https://doi.org/10.7554/eLife.17473.009
Roseobacticide-mediated algal lysis is strain specific.

(a) Roseobacticides were introduced into 1 ml of algal cultures of E. huxleyi strains CCMP372 and CCMP3266. After 12 hr, cell lysis accompanied by chloroplast discharge was evident only in strain CCMP372 (black arrows). White arrow points to coccoliths in the image of the calcifying strain CCMP3266. Control cultures treated with equivalent volumes of solvent (methanol) or medium, did not exhibit any change (not shown). Scale bar corresponds to 1 µm. (b) Roseobacticides were extracted from various cultures (see Materials and methods). Roseobacticides were detected in bacterial culture grown in the presence of para-coumaric acid (‘Bacteria + pCA’, blue). Inset showing the characteristic absorbance peak of Roseobacticides at 430 nm (Seyedsayamdost et al., 2011). No Roseobacticides were detected in a bleached co-culture (red) or in control pure cultures of algae (green) or bacteria (purple) grown without addition of pCA.

https://doi.org/10.7554/eLife.17473.012
Figure 8 with 1 supplement
Examination of bacterial mutants.

(a) Mapping the different mutants onto the various bacterial IAA biosynthetic pathways. Mutant strain numbers (see Table 2) are indicated in red next to the pathway that was mutated. Known bacterial enzymes appear in italic. Trp - tryptophan, IAM - indole-3-acetamide, Ipy - indole-3-pyruvate, IAAId - indole-3-acetaldehyde. Image modified from Spaepen et al. (2007). (b) Mutants in various biosynthetic pathways of indole-3-acetic acid (IAA) production were grown in co-culture with algae over a period of 17 days. As can be seen, all mutants exhibited growth dynamics similar to the wild type DSM 17395 strain. Of note, mutant 1630 that is a tryptophan auxotroph (see Table 2) could not grow in pure culture in the absence of tryptophan but was able to grow in co-culture. Error bars represent the standard deviation of two biological replicates.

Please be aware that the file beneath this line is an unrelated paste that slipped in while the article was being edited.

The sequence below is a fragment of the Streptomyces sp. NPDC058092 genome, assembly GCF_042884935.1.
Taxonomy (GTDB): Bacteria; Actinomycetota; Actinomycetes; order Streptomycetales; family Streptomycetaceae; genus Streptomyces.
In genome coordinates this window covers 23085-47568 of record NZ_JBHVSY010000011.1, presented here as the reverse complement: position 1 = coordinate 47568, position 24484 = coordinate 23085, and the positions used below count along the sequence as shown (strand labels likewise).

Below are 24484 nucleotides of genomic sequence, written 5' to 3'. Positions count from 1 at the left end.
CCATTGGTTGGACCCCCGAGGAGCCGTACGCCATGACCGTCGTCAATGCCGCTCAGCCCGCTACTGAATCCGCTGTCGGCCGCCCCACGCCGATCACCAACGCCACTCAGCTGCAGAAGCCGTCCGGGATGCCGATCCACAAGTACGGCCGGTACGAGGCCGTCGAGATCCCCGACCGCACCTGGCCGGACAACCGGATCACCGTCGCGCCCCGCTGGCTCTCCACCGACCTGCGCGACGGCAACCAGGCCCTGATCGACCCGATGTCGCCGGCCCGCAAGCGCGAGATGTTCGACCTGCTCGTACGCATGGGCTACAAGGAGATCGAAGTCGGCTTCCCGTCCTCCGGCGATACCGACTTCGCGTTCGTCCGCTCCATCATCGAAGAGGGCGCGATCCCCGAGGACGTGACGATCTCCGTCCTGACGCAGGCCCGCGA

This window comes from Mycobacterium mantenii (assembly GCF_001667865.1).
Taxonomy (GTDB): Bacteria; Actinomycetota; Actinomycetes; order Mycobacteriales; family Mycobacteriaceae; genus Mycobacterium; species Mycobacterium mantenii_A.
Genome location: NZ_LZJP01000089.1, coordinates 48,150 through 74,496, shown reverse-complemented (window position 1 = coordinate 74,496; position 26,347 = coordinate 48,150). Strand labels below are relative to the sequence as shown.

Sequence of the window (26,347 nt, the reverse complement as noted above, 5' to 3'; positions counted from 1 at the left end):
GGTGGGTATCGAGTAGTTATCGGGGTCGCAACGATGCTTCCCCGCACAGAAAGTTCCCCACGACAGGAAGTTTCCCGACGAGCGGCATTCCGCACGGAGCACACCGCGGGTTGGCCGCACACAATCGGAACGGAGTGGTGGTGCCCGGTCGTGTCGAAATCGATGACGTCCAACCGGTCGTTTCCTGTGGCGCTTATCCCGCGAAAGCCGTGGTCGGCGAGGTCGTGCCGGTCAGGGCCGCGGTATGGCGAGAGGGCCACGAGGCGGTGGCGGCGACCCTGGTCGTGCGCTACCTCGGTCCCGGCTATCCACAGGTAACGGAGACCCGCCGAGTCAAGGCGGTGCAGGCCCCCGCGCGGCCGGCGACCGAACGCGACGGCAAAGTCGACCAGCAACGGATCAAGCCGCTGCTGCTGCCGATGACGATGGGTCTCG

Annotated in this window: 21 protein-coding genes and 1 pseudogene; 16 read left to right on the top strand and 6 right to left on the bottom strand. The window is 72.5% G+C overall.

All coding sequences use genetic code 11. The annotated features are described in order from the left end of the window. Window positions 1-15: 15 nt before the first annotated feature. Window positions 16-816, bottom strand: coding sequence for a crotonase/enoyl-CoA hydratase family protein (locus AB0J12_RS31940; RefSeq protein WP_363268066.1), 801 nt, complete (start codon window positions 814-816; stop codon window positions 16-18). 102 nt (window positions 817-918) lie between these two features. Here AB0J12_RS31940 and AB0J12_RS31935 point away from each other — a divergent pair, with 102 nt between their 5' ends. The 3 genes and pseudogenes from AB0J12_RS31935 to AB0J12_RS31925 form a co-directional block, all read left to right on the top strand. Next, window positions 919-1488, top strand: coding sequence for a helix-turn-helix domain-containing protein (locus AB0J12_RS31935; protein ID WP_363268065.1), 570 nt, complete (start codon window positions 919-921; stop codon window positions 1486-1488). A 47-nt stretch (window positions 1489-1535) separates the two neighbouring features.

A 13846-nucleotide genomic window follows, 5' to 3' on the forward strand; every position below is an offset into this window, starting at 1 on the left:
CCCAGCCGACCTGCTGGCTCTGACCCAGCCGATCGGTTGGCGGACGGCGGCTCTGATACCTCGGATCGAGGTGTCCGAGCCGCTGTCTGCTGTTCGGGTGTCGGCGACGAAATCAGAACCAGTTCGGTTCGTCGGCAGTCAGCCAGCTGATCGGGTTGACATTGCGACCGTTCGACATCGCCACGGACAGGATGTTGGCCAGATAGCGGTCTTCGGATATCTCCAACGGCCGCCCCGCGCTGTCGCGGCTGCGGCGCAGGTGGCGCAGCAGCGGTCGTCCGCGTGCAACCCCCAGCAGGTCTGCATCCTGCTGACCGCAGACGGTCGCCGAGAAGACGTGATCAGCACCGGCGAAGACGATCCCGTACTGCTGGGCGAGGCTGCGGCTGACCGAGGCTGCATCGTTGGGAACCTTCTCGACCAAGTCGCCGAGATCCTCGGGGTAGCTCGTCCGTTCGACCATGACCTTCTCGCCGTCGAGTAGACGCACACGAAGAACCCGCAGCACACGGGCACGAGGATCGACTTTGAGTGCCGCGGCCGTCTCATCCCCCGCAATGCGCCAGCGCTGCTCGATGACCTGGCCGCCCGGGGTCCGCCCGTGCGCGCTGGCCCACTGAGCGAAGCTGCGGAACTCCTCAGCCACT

https://doi.org/10.7554/eLife.17473.014
Figure 8—figure supplement 1
Agarose gel of PCR amplifications confirming the transposon insertion site of select sequenced mutants in P. inhibens

Specific primers were designed to amplify the transposon insertion site (Table 3). As can be seen, amplicons from mutants result in a 2 kb increase in size due to the insertion of a transposon harboring the kanamycin resistance cassette. M- marker, WT- wild type DSM 17395.

https://doi.org/10.7554/eLife.17473.015
In bacteria, exogenous tryptophan serves as both a precursor and a cue.

(a) Images of co-cultures and algal cultures at day 10. Upon inoculation of bacteria, 0.1 mM tryptophan (trp) was added. Seen is a co-culture that bleached a week earlier (middle). An algal culture treated with the same concentration of tryptophan did not display bleaching (right). (b–c) Phase contrast microscopy imaging of co-cultures at day 10 with (+trp) and without (−trp) addition of 0.1 mM tryptophan. Scale bar corresponds to 3 μm. Note that in the tryptophan treated co-culture (+trp) in (c) each algal cell has attached bacteria and the bacterial coverage is so dense that several covered algal cells cannot be seen.

https://doi.org/10.7554/eLife.17473.016
Bacteria attached to remains of dead algal cells.

(a–c) SEM images of co-cultures at day 17 of incubation reveal bacteria that are attached to algal debris. The vast majority of imaged algal cells were intact (see for example the lower cell in panel c) indicating that algal debris were not generated as a result of sample preparation. Arrow pointing at a bacterial cell attached to algal remains that are adjacent to an intact algal cell. Scale bar corresponds to 1 μm.